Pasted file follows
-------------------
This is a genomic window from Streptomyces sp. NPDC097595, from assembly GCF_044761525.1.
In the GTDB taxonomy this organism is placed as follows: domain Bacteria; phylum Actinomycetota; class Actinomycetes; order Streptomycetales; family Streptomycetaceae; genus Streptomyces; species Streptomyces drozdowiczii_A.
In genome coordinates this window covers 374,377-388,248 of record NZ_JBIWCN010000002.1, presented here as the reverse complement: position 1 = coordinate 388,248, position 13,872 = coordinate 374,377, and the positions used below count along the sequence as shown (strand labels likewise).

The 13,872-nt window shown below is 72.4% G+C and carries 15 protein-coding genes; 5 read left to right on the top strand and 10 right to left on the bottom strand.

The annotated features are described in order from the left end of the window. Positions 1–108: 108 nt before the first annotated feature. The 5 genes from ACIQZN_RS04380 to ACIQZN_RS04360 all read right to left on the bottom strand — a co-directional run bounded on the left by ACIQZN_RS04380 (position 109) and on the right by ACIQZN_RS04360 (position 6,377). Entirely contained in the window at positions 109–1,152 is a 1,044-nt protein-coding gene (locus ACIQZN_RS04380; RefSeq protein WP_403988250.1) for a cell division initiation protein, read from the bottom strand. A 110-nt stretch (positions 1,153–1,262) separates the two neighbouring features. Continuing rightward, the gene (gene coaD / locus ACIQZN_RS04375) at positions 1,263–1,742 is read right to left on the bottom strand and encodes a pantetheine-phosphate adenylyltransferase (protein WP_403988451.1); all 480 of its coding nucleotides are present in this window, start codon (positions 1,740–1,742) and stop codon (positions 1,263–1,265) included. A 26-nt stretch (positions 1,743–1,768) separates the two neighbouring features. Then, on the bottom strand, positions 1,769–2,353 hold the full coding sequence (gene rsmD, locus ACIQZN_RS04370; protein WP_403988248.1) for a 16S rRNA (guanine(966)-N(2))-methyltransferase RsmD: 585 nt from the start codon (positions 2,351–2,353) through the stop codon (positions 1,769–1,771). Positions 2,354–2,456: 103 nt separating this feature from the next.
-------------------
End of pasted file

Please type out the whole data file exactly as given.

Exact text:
This is a genomic window from Streptomyces sp. NPDC097595, from assembly GCF_044761525.1.
In the GTDB taxonomy this organism is placed as follows: domain Bacteria; phylum Actinomycetota; class Actinomycetes; order Streptomycetales; family Streptomycetaceae; genus Streptomyces; species Streptomyces drozdowiczii_A.
In genome coordinates this window covers 374,377-388,248 of record NZ_JBIWCN010000002.1, presented here as the reverse complement: position 1 = coordinate 388,248, position 13,872 = coordinate 374,377, and the positions used below count along the sequence as shown (strand labels likewise).

The 13,872-nt window shown below is 72.4% G+C and carries 15 protein-coding genes; 5 read left to right on the top strand and 10 right to left on the bottom strand.

The annotated features are described in order from the left end of the window. Positions 1–108: 108 nt before the first annotated feature. The 5 genes from ACIQZN_RS04380 to ACIQZN_RS04360 all read right to left on the bottom strand — a co-directional run bounded on the left by ACIQZN_RS04380 (position 109) and on the right by ACIQZN_RS04360 (position 6,377). Entirely contained in the window at positions 109–1,152 is a 1,044-nt protein-coding gene (locus ACIQZN_RS04380; RefSeq protein WP_403988250.1) for a cell division initiation protein, read from the bottom strand. A 110-nt stretch (positions 1,153–1,262) separates the two neighbouring features. Continuing rightward, the gene (gene coaD / locus ACIQZN_RS04375) at positions 1,263–1,742 is read right to left on the bottom strand and encodes a pantetheine-phosphate adenylyltransferase (protein WP_403988451.1); all 480 of its coding nucleotides are present in this window, start codon (positions 1,740–1,742) and stop codon (positions 1,263–1,265) included. A 26-nt stretch (positions 1,743–1,768) separates the two neighbouring features. Then, on the bottom strand, positions 1,769–2,353 hold the full coding sequence (gene rsmD, locus ACIQZN_RS04370; protein WP_403988248.1) for a 16S rRNA (guanine(966)-N(2))-methyltransferase RsmD: 585 nt from the start codon (positions 2,351–2,353) through the stop codon (positions 1,769–1,771). Positions 2,354–2,456: 103 nt separating this feature from the next.